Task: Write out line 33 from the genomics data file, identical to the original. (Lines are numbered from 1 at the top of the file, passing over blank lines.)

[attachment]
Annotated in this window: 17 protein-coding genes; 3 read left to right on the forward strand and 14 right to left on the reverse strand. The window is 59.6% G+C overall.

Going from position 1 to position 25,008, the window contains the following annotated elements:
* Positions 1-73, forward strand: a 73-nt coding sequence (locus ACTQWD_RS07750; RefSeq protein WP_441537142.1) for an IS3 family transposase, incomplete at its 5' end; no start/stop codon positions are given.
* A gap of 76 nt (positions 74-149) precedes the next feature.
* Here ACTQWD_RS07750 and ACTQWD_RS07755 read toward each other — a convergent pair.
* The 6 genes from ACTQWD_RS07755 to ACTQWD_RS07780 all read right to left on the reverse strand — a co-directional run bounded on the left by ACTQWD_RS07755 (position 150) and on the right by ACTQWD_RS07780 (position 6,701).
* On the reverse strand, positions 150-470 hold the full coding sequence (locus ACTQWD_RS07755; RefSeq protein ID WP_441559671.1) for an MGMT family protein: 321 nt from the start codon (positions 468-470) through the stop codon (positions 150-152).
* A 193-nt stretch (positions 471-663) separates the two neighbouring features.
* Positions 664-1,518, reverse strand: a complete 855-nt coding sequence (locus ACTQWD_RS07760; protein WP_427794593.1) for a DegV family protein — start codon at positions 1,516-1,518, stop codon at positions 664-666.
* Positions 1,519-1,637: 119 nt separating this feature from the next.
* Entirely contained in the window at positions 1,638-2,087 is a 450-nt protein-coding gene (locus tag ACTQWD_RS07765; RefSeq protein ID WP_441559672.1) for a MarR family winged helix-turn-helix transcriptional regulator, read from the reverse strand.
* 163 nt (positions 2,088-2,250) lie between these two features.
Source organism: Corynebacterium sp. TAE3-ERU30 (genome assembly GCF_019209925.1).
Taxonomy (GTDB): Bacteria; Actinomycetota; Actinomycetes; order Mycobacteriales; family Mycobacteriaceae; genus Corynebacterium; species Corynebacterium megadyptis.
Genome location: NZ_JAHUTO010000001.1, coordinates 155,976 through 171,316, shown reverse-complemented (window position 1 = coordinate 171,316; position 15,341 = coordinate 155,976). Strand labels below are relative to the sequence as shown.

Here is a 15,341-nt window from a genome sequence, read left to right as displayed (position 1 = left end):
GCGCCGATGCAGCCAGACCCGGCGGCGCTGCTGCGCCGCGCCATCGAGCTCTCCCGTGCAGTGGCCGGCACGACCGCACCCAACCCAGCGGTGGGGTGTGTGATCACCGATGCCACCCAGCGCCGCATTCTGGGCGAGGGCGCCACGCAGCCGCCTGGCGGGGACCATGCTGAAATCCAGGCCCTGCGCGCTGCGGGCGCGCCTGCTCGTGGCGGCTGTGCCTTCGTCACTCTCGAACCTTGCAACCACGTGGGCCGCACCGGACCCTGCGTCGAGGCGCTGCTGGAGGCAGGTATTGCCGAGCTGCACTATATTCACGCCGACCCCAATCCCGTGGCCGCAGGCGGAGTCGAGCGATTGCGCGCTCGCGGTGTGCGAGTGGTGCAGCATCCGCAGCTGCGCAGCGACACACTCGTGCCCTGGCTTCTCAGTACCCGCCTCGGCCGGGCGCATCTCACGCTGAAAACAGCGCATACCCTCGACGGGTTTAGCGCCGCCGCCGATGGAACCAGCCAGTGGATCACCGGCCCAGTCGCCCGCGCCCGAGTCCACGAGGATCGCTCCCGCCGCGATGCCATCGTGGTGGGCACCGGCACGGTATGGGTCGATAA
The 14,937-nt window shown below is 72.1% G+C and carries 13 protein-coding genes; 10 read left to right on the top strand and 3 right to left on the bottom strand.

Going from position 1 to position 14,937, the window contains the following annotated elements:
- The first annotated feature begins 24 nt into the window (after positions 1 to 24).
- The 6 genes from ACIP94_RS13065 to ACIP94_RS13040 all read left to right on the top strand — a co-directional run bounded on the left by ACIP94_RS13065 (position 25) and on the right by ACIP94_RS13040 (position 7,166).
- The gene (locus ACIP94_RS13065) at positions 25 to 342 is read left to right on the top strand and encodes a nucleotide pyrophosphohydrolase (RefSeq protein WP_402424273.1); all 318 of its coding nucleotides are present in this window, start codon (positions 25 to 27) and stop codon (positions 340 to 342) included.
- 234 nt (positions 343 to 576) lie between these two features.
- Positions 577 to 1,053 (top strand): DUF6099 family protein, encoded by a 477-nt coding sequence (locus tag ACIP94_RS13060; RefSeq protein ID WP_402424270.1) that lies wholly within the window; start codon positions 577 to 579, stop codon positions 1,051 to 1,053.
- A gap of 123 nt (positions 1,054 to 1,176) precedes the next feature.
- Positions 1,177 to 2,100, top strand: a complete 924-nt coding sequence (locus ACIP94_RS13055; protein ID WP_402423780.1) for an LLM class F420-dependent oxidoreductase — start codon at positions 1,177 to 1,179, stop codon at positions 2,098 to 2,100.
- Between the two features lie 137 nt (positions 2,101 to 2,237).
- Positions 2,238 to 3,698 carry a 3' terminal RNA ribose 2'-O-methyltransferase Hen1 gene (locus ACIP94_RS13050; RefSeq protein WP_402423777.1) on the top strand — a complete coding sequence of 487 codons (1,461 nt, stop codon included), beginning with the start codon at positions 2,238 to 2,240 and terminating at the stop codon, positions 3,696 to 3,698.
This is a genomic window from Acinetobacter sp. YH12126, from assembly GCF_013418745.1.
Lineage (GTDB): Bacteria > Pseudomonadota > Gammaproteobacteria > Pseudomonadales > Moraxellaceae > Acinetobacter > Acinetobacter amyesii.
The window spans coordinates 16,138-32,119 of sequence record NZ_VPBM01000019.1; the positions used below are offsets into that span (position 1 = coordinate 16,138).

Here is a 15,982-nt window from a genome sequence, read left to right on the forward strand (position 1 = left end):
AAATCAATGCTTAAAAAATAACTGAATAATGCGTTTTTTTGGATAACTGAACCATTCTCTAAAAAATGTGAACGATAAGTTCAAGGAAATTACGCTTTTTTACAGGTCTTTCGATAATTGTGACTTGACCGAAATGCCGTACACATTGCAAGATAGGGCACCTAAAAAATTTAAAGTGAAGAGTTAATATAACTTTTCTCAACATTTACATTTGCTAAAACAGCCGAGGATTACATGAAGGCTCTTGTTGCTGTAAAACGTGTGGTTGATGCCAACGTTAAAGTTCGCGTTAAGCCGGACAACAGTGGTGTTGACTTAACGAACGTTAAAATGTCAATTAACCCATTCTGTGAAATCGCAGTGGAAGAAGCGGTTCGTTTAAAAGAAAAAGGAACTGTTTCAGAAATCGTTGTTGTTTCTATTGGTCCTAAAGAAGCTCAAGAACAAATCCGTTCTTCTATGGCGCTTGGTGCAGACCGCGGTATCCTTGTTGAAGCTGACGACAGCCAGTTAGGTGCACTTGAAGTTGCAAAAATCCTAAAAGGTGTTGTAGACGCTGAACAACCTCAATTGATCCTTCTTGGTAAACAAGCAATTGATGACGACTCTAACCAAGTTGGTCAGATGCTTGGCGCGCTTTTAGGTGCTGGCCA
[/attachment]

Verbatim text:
AAATCAATGCTTAAAAAATAACTGAATAATGCGTTTTTTTGGATAACTGAACCATTCTCTAAAAAATGTGAACGATAAGTTCAAGGAAATTACGCTTTTTTACAGGTCTTTCGATAATTGTGACTTGACCGAAATGCCGTACACATTGCAAGATAGGGCACCTAAAAAATTTAAAGTGAAGAGTTAATATAACTTTTCTCAACATTTACATTTGCTAAAACAGCCGAGGATTACATGAAGGCTCTTGTTGCTGTAAAACGTGTGGTTGATGCCAACGTTAAAGTTCGCGTTAAGCCGGACAACAGTGGTGTTGACTTAACGAACGTTAAAATGTCAATTAACCCATTCTGTGAAATCGCAGTGGAAGAAGCGGTTCGTTTAAAAGAAAAAGGAACTGTTTCAGAAATCGTTGTTGTTTCTATTGGTCCTAAAGAAGCTCAAGAACAAATCCGTTCTTCTATGGCGCTTGGTGCAGACCGCGGTATCCTTGTTGAAGCTGACGACAGCCAGTTAGGTGCACTTGAAGTTGCAAAAATCCTAAAAGGTGTTGTAGACGCTGAACAACCTCAATTGATCCTTCTTGGTAAACAAGCAATTGATGACGACTCTAACCAAGTTGGTCAGATGCTTGGCGCGCTTTTAGGTGCTGGCCA